Thursday, December 23, 2010


What lore has Santa left you?

Are the holidays for you a cautionary tale, or do you subscribe to cheer and revelry all the way? Is your story filled with highs and lows? Do you yet seek that storybook ending?

My kids are on the cusp of leaving their first Santa beliefs behind, although I’m not sure I ever will. At worst my oldest tries to submarine the views of my youngest, but not overtly. At best, they ask pointed questions.

I steadfastly and repeatedly respond, “If you believe, then he will come.” Very field of dreams of me, I admit.

I may never face the facts as presented to me when I was six — angrily and with more than a hint of “Got ya!” by my sister. She was mad at me because she had chicken pox, and I didn’t — yet.

So that brings me to my next question, “Do your early holiday experiences set the stage for life, or at some point, do you become your own director?”

Surly the answer is the latter, but there are some childhood memories that cut such a deep gully in our gut, they never totally dry up — good or bad, and they almost always center around the holidays. I still call my childhood friend most years just after "present opening hour" to say, "What'd ya get?" just like I did when we were 10 and living two meters apart. I'm not totally certain she realizes why I do that. But it makes my day.

For me the holidays reflect differently depending on what pool of life I’ve been swimming in.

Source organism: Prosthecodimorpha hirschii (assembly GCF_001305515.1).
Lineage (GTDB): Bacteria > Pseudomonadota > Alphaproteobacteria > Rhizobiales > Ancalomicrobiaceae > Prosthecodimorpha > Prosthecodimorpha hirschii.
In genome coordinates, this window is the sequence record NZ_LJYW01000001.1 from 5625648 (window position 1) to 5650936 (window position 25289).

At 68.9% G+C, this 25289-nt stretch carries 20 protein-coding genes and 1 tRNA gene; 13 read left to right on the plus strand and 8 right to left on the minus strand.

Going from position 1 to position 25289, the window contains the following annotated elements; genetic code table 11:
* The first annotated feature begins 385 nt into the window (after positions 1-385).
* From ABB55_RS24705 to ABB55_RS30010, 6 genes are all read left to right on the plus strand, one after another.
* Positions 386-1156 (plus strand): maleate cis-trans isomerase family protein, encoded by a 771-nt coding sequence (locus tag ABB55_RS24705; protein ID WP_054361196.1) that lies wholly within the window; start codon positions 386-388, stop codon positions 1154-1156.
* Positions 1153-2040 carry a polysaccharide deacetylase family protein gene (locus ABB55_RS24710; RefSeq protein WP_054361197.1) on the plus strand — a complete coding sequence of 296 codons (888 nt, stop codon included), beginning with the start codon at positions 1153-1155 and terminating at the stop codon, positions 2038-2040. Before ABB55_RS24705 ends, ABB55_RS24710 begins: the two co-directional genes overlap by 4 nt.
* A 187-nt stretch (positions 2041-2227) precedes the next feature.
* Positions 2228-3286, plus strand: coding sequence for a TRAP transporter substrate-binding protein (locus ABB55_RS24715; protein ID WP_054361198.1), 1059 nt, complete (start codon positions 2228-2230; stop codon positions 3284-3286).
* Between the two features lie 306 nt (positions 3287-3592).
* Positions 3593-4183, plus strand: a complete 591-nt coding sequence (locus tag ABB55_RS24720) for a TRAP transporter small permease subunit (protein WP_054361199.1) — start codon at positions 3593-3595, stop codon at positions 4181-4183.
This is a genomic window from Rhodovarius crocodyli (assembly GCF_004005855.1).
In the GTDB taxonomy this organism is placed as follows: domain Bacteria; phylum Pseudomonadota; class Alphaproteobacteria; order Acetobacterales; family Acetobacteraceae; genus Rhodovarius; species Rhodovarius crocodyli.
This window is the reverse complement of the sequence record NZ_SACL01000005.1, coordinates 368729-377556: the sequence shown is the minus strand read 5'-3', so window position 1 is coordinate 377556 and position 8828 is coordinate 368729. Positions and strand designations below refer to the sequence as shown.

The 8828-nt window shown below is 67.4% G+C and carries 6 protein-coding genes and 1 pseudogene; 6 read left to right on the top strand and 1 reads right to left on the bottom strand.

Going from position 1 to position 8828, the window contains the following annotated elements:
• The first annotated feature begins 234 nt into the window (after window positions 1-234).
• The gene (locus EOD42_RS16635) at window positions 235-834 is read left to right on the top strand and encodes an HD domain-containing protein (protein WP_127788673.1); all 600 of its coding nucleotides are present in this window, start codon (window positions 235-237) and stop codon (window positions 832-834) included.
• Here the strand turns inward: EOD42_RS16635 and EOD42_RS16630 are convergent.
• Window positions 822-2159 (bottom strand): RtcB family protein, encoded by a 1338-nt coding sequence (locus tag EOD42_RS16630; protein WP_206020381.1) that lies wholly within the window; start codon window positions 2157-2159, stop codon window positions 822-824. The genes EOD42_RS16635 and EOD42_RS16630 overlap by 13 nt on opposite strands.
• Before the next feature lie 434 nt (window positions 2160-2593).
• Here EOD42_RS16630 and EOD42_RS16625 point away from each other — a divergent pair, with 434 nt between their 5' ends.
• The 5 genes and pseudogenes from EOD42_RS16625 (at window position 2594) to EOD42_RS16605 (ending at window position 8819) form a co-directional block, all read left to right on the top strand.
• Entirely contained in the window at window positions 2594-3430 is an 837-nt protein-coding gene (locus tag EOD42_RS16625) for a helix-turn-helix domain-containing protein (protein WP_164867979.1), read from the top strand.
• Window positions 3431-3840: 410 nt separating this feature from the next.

This year is a little strained, and I’ve been sort of surfing through the necessary Santa-like steps without much vigor. In recent years we’ve been surrounded by a flurry of activity, friends and family, and this year we’re on our own. This isn’t a bad thing, but it’s not what the holidays have come to mean to me.

I like a good crowd. And people don’t think I relax enough when the house is full, but that’s the way I like it. A full to over-flowing house, and me somewhere in the middle of the mix doin’ my thing. This makes me happy. Relaxing really isn’t how I roll much, anyway.

So I’m trying to wrap my misgivings around a new perspective. We’re doing things differently this year, and I’m curious about how I’ll feel — happy or sad — through it all.

My Aunt Wendy told me once she keeps her Christmas music in her car year-round, because it makes her happy. I love that idea. In fact, each year I seem to buy a new Christmas song book to play on the piano or guitar, but I don’t really get motivated much before Thanksgiving to begin playing.

But I could be anywhere, and when one of the songs comes on from Tchaikovsky’s Nutcracker Suite, I stop and listen. For a while I did public relations for a ballet company. As crazy as it was, I never tired of the music or watching the glitz and the glitter from all angles on stage during Nutcracker season. And then later the same came true for me at Great Lakes Theater Festival during A Christmas Carol. Time spent in the theatre was and is magical — anytime, but especially at Christmas time.

My dad passed away just before Christmas. This evokes such sad memories, but also it was his favorite time of year, even though he may’ve never admitted it. I like to remember him surrounded by family and his favorite holiday fare. Maybe this is where I get my inkling to by surrounded. Maybe that's my dad's legacy.

And now my oldest daughter Zoe shares my love for all things theatre and Nutcracker. She was lucky enough to perform with The Washington Ballet while we lived in DC. She told me today, "I was in Act 1, scene six, mom." Wow. She could probably pull out the exact stanza of her entrance, too. I'm pretty certain these memories are sure enough to shape her future holidays.